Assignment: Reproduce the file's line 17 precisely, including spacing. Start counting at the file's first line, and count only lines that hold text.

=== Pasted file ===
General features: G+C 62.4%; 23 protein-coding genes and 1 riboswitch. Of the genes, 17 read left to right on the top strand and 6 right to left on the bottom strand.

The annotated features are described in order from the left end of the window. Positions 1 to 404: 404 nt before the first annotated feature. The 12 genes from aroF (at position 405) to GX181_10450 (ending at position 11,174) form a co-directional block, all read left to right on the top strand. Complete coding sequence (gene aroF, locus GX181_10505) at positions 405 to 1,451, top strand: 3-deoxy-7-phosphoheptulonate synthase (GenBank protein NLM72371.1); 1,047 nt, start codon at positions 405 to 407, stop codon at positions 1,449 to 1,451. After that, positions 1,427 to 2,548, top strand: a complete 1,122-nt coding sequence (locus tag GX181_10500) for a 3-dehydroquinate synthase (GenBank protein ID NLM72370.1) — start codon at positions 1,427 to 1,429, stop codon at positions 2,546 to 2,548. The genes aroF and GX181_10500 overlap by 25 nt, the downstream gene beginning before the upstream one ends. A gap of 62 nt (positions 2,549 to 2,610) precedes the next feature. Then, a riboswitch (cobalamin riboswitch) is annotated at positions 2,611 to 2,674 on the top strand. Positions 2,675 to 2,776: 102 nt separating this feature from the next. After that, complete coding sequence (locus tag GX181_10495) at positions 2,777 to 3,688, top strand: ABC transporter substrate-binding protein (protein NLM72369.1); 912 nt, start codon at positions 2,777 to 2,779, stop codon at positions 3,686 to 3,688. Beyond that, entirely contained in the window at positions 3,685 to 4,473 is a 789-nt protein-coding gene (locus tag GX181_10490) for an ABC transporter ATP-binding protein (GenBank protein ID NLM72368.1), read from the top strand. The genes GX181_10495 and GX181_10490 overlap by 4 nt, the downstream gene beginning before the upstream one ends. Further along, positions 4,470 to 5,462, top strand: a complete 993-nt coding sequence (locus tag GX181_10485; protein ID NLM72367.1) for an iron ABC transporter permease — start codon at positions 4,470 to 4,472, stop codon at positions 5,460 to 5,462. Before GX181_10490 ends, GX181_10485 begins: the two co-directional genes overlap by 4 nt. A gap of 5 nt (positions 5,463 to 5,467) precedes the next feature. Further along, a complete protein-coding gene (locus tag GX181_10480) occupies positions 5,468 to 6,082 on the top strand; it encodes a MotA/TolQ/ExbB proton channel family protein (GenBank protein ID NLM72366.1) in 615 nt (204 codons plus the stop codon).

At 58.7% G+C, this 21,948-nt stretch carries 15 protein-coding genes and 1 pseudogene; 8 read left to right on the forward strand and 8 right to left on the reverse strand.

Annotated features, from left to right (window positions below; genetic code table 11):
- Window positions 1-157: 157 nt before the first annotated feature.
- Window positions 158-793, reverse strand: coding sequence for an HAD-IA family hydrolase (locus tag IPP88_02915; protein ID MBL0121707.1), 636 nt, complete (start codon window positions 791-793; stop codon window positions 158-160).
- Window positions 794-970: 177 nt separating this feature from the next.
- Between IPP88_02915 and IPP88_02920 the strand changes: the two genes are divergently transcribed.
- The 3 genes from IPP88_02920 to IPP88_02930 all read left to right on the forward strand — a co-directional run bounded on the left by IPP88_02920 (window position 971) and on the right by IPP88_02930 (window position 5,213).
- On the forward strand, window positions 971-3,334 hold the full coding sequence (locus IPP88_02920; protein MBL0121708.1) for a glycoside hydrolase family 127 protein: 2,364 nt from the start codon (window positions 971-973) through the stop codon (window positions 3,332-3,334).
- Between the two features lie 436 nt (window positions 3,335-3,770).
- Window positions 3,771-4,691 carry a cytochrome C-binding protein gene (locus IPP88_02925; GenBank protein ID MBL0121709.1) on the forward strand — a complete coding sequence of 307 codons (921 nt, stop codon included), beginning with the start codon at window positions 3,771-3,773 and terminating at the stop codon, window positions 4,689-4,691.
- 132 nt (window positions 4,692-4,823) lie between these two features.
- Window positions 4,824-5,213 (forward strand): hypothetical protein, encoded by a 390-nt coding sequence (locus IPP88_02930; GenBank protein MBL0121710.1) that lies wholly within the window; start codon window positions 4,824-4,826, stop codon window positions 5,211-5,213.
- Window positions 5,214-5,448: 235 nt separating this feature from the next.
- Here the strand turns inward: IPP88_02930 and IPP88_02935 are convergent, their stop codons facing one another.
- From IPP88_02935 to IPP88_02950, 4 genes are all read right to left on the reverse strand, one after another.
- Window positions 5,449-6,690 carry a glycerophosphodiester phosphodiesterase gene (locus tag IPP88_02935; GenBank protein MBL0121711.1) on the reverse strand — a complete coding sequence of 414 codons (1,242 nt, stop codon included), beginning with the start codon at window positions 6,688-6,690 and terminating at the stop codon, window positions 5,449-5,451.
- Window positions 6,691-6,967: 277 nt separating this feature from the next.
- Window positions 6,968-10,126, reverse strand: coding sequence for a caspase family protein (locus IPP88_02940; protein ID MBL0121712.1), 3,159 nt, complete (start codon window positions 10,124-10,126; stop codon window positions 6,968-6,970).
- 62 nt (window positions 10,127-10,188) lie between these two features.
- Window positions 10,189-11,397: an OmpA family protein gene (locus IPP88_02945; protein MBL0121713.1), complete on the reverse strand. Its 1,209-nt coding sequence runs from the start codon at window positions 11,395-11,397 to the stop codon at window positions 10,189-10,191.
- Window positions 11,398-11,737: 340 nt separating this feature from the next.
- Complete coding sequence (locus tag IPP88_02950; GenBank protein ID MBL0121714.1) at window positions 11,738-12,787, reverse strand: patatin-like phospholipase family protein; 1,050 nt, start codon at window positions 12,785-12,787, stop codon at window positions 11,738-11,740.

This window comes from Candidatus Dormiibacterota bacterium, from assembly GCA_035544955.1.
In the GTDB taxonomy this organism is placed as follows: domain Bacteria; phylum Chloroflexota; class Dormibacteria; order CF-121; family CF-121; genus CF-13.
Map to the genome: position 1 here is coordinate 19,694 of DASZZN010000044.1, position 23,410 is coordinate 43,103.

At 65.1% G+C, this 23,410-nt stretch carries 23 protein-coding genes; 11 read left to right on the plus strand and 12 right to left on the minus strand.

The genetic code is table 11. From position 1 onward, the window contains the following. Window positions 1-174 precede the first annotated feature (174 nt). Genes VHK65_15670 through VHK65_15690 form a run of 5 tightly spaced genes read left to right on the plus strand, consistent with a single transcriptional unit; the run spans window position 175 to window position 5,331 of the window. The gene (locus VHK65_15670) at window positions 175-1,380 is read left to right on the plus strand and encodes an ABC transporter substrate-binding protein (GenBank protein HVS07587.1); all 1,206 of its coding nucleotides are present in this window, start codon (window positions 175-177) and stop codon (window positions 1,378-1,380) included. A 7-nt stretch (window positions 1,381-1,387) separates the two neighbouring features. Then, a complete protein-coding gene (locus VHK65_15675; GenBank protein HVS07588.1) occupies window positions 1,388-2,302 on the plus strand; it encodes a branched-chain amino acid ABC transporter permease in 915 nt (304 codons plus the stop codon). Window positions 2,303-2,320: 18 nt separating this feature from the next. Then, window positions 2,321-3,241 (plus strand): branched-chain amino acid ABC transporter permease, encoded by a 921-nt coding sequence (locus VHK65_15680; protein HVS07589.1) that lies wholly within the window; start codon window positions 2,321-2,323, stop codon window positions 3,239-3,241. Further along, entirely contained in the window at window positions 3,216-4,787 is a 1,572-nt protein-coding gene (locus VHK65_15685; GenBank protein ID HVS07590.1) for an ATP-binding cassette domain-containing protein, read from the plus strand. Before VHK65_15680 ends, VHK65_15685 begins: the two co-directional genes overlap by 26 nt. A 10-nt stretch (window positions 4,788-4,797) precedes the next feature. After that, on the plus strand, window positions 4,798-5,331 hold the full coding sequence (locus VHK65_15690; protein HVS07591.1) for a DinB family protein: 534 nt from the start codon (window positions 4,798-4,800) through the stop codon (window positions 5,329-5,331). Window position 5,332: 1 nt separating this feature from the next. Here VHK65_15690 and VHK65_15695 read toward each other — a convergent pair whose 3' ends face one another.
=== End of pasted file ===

- From IPP88_02935 to IPP88_02950, 4 genes are all read right to left on the reverse strand, one after another.